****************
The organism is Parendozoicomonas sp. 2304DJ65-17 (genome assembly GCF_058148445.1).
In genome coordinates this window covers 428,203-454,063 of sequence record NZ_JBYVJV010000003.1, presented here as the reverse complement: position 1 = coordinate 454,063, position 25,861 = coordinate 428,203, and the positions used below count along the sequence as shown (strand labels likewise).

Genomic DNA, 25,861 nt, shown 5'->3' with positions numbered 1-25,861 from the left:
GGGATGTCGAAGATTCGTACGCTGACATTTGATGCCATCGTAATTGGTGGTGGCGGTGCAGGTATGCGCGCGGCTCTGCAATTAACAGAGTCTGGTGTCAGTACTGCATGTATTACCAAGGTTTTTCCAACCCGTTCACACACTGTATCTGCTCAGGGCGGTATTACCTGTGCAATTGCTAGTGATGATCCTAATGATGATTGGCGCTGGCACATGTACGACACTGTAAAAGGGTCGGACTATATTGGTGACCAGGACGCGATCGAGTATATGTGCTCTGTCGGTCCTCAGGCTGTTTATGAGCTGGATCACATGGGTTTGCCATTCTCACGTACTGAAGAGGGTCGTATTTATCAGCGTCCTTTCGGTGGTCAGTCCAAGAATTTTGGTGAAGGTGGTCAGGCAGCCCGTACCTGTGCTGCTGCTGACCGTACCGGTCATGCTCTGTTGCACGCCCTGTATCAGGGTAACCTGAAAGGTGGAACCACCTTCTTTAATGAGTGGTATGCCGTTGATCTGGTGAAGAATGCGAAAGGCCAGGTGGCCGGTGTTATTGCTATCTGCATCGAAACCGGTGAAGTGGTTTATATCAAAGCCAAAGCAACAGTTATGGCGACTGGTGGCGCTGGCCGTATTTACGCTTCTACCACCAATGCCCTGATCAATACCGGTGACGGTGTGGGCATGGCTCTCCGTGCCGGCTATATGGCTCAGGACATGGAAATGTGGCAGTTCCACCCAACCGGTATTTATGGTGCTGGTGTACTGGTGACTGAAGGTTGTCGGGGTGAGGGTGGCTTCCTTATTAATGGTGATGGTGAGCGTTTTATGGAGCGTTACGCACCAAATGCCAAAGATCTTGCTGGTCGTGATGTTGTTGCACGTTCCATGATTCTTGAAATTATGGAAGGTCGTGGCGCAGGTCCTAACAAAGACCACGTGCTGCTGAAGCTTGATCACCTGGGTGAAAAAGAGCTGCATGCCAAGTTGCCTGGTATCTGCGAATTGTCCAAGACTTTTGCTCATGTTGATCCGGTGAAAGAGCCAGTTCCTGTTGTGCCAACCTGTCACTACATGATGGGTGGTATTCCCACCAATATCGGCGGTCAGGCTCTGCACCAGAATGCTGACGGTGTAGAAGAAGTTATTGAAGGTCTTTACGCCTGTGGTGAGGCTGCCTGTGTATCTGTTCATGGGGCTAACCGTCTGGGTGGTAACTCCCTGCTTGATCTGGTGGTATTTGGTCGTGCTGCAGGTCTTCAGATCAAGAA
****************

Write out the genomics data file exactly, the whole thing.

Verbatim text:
The organism is Parendozoicomonas sp. 2304DJ65-17 (genome assembly GCF_058148445.1).
In genome coordinates this window covers 428,203-454,063 of sequence record NZ_JBYVJV010000003.1, presented here as the reverse complement: position 1 = coordinate 454,063, position 25,861 = coordinate 428,203, and the positions used below count along the sequence as shown (strand labels likewise).

Genomic DNA, 25,861 nt, shown 5'->3' with positions numbered 1-25,861 from the left:
GGGATGTCGAAGATTCGTACGCTGACATTTGATGCCATCGTAATTGGTGGTGGCGGTGCAGGTATGCGCGCGGCTCTGCAATTAACAGAGTCTGGTGTCAGTACTGCATGTATTACCAAGGTTTTTCCAACCCGTTCACACACTGTATCTGCTCAGGGCGGTATTACCTGTGCAATTGCTAGTGATGATCCTAATGATGATTGGCGCTGGCACATGTACGACACTGTAAAAGGGTCGGACTATATTGGTGACCAGGACGCGATCGAGTATATGTGCTCTGTCGGTCCTCAGGCTGTTTATGAGCTGGATCACATGGGTTTGCCATTCTCACGTACTGAAGAGGGTCGTATTTATCAGCGTCCTTTCGGTGGTCAGTCCAAGAATTTTGGTGAAGGTGGTCAGGCAGCCCGTACCTGTGCTGCTGCTGACCGTACCGGTCATGCTCTGTTGCACGCCCTGTATCAGGGTAACCTGAAAGGTGGAACCACCTTCTTTAATGAGTGGTATGCCGTTGATCTGGTGAAGAATGCGAAAGGCCAGGTGGCCGGTGTTATTGCTATCTGCATCGAAACCGGTGAAGTGGTTTATATCAAAGCCAAAGCAACAGTTATGGCGACTGGTGGCGCTGGCCGTATTTACGCTTCTACCACCAATGCCCTGATCAATACCGGTGACGGTGTGGGCATGGCTCTCCGTGCCGGCTATATGGCTCAGGACATGGAAATGTGGCAGTTCCACCCAACCGGTATTTATGGTGCTGGTGTACTGGTGACTGAAGGTTGTCGGGGTGAGGGTGGCTTCCTTATTAATGGTGATGGTGAGCGTTTTATGGAGCGTTACGCACCAAATGCCAAAGATCTTGCTGGTCGTGATGTTGTTGCACGTTCCATGATTCTTGAAATTATGGAAGGTCGTGGCGCAGGTCCTAACAAAGACCACGTGCTGCTGAAGCTTGATCACCTGGGTGAAAAAGAGCTGCATGCCAAGTTGCCTGGTATCTGCGAATTGTCCAAGACTTTTGCTCATGTTGATCCGGTGAAAGAGCCAGTTCCTGTTGTGCCAACCTGTCACTACATGATGGGTGGTATTCCCACCAATATCGGCGGTCAGGCTCTGCACCAGAATGCTGACGGTGTAGAAGAAGTTATTGAAGGTCTTTACGCCTGTGGTGAGGCTGCCTGTGTATCTGTTCATGGGGCTAACCGTCTGGGTGGTAACTCCCTGCTTGATCTGGTGGTATTTGGTCGTGCTGCAGGTCTTCAGATCAAGAA